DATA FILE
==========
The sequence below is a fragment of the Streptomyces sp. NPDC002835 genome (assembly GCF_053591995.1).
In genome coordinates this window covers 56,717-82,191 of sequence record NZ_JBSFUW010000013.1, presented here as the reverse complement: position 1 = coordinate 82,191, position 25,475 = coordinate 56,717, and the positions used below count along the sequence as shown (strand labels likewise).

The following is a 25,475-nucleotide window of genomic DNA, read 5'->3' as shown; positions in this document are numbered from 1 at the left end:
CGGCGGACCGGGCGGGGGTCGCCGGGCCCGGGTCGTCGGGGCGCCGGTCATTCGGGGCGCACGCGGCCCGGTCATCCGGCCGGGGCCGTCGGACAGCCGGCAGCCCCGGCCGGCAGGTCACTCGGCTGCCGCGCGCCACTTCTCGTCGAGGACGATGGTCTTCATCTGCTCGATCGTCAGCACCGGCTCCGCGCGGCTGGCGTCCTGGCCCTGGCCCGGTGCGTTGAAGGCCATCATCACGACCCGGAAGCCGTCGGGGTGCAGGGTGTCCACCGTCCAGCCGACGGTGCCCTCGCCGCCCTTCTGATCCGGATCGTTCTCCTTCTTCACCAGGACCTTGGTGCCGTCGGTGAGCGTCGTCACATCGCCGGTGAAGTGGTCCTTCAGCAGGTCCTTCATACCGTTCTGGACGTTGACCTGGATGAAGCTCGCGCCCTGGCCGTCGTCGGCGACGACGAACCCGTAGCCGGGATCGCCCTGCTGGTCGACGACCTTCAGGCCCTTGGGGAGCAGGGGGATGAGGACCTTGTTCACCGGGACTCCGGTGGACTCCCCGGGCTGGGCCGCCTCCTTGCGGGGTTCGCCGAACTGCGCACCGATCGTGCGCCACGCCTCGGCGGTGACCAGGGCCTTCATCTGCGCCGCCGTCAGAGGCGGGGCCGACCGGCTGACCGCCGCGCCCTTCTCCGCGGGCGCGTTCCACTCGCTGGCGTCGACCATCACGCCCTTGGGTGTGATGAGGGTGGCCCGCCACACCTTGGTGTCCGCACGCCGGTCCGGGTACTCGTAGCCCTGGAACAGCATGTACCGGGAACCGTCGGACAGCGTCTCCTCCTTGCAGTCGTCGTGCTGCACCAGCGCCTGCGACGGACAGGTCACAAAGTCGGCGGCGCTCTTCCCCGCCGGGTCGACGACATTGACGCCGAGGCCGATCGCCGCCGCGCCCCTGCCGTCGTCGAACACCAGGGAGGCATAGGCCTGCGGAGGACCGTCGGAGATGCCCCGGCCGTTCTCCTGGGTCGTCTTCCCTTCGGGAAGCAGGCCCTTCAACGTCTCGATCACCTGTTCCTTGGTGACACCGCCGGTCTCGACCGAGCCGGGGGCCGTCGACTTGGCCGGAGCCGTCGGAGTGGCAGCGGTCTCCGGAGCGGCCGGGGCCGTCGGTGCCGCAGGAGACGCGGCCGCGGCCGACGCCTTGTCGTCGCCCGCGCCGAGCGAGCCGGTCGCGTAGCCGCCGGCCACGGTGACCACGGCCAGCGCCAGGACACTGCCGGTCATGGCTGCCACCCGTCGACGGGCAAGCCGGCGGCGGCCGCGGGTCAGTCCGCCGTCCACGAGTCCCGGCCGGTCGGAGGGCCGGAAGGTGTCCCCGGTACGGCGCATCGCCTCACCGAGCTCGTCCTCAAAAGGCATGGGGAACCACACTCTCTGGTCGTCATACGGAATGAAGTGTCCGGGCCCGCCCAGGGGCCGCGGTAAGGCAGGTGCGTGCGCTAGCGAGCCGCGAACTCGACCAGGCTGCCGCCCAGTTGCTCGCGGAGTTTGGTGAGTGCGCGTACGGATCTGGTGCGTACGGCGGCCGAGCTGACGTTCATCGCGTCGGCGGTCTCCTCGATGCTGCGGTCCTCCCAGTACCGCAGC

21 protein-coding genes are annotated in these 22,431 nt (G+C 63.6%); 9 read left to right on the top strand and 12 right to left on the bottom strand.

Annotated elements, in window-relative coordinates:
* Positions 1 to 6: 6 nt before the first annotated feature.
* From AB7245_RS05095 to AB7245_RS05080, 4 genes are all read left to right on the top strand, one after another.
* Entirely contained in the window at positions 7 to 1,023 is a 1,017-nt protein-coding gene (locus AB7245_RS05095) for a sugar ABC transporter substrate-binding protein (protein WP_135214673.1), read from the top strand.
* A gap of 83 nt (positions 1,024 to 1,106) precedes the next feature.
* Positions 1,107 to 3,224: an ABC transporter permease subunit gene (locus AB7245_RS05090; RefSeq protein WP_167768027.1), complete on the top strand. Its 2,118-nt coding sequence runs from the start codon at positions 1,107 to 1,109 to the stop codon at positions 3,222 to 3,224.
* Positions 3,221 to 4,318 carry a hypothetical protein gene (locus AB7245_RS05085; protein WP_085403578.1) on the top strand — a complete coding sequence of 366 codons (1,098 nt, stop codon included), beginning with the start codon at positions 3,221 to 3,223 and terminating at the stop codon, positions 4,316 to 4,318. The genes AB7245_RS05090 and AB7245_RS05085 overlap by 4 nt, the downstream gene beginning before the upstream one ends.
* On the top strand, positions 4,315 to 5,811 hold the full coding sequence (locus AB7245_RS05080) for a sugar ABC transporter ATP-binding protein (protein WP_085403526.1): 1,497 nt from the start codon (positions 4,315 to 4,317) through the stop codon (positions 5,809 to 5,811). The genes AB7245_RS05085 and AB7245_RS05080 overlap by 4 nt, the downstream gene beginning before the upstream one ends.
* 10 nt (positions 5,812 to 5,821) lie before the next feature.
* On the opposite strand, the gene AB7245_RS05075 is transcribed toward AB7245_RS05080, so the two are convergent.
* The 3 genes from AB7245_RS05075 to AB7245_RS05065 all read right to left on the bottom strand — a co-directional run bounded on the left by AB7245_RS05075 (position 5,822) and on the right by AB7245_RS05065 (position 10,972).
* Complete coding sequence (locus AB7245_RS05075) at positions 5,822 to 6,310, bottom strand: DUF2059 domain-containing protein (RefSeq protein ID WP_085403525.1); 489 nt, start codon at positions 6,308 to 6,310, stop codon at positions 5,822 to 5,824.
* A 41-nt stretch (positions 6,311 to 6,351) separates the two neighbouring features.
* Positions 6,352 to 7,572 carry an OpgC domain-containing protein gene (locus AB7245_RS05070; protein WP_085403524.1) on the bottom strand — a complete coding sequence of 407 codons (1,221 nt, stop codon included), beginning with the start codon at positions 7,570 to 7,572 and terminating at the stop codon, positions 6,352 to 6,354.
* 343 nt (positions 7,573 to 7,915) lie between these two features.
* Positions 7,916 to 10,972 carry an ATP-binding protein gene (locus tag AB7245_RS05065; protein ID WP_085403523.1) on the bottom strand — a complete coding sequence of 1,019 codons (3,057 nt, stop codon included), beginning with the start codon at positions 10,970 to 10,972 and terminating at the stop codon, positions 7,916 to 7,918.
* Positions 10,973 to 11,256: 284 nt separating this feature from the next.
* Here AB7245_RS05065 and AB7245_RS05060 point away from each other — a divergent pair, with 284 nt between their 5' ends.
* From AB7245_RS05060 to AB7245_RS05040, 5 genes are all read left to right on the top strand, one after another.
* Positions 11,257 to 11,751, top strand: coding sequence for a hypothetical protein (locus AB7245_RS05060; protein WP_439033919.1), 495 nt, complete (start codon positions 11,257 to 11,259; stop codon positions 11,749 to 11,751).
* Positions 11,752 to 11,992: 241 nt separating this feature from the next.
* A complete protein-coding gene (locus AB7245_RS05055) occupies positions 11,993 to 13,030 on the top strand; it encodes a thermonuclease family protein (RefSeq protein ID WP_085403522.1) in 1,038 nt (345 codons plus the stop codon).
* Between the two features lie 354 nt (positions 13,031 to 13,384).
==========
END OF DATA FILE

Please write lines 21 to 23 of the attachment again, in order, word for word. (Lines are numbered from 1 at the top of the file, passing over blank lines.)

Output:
* Positions 7,916 to 10,972 carry an ATP-binding protein gene (locus tag AB7245_RS05065; protein ID WP_085403523.1) on the bottom strand — a complete coding sequence of 1,019 codons (3,057 nt, stop codon included), beginning with the start codon at positions 10,970 to 10,972 and terminating at the stop codon, positions 7,916 to 7,918.
* Positions 10,973 to 11,256: 284 nt separating this feature from the next.
* Here AB7245_RS05065 and AB7245_RS05060 point away from each other — a divergent pair, with 284 nt between their 5' ends.